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Former Iglesia ni Cristo (INC) minister Lowell Menorca on Friday confirmed that he and his family were abducted at the Quezon City compound of the politically influential religious group, saying his statements in past interviews were all lies orchestrated by the church leadership.
The surprising turn of events came even as the Supreme Court on Friday ordered INC to produce Menorca in court, a rare directive to a religious sect known for its strict conformity to internal edicts and aversion to unfavorable judicial resolutions.
The en banc order was released hours after the family’s lawyer, Trixie Cruz-Angeles, bared on Facebook that the Menorcas have been “rescued.”
“After several months, Lowell Menorca and his family have been rescued. The case for the issuance of the writ of amparo before the Supreme Court en banc will proceed,” Angeles said in her post.
In a video sent to Inquirer.net, Menorca said he wanted to speak the truth once and for all amid the alleged oppression continuously being committed by high-ranking leaders of the influential sect.
“Perhaps you have seen me speak in a video on Net 25. I want to tell you now that that was scripted,” Menorca said in Filipino in the almost five-minute video.
Menorca said he was coached by other INC officials on what to say during past interviews. He said he submitted to their wishes because his life and that of his family were in danger.
Menorca was earlier identified by Isaias Samson Jr., former editor in chief of Pasugo, INC’s official publication, in an alleged abduction in Sorsogon province, where he was said to have been taken and detained in Cavite province for illegal possession of explosives. He was released by the police on July 26.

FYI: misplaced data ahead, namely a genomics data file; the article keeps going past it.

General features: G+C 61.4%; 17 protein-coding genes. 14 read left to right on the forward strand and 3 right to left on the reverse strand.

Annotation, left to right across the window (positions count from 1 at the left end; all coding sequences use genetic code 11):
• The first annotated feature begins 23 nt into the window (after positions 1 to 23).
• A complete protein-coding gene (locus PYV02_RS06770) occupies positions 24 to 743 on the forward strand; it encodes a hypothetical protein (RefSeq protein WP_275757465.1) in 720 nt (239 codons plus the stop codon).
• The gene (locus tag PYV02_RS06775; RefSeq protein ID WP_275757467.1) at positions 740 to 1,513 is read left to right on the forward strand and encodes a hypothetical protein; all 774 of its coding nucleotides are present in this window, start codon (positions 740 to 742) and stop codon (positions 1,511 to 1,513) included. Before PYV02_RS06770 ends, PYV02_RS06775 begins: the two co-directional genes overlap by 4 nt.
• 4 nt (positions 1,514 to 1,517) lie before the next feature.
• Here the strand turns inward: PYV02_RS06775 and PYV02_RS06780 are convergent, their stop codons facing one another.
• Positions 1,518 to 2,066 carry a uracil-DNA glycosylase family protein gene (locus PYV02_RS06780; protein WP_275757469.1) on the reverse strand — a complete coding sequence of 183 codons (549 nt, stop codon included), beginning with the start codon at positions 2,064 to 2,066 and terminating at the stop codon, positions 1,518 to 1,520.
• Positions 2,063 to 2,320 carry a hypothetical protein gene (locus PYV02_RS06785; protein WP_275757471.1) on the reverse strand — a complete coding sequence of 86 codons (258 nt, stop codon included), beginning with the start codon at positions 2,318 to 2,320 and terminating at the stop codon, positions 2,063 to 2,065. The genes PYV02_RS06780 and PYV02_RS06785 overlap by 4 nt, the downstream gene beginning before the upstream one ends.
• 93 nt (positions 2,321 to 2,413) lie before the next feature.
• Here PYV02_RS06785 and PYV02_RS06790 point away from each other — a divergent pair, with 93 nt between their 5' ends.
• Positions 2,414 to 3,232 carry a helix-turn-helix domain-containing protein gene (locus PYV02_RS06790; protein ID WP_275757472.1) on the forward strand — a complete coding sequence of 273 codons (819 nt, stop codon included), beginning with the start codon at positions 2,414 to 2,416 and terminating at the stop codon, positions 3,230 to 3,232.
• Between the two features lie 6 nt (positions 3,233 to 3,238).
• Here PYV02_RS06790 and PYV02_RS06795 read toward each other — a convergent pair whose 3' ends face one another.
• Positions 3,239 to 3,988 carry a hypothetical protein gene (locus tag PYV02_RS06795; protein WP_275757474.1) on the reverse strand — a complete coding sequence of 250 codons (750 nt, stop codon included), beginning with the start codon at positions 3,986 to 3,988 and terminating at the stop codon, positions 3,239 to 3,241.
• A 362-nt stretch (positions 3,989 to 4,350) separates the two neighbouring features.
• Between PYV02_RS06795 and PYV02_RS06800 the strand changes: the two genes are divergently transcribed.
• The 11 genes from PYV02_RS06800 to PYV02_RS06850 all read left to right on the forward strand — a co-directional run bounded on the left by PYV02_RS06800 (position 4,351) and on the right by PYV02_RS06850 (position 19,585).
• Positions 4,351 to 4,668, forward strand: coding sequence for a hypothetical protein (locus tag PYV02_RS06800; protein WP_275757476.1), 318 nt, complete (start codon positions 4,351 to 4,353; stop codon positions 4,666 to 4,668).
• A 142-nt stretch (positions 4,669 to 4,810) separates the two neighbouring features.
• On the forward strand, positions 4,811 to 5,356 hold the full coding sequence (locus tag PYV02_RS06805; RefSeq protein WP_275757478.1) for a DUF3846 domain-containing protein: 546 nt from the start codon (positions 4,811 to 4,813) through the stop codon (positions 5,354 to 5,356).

In a petition for habeas corpus filed on Wednesday, Menorca’s younger brother Anthony, and Jungko Otsuka, twin sister of the ex-minister’s wife Jinky Menorca, asked the Supreme Court to protect their relatives and compel the INC leadership to release them.
He said they were detained at the INC central compound in Quezon City from July 25 to Oct. 21.
Contrary to reports, he said his family never sought protective custody from INC. He said they were brought to the compound in an effort to remove him from office and to put him in a controlled environment, where he could be within reach anytime.
Deprived of freedom
The former minister said they were deprived of the freedom to entertain guests and visitors and to use any electronic gadget.
Menorca admitted that he considered remaining silent for the sake of the integrity of INC but he decided to speak up because of the continued human rights violations being committed by church leaders.
Menorca said he was aware that he and his family members may be expelled from the church following his revelations, but they were ready to accept the consequences for the sake of the truth.
Further details regarding the abduction would be revealed in a press conference next week, he said.
It was a swift grant of the Menorcas’ plea for the issuance of writs of amparo and habeas corpus filed on Wednesday to seek protection for the family and for them to be produced by church leaders who have been allegedly holding them on suspicion of subversion for more than three months.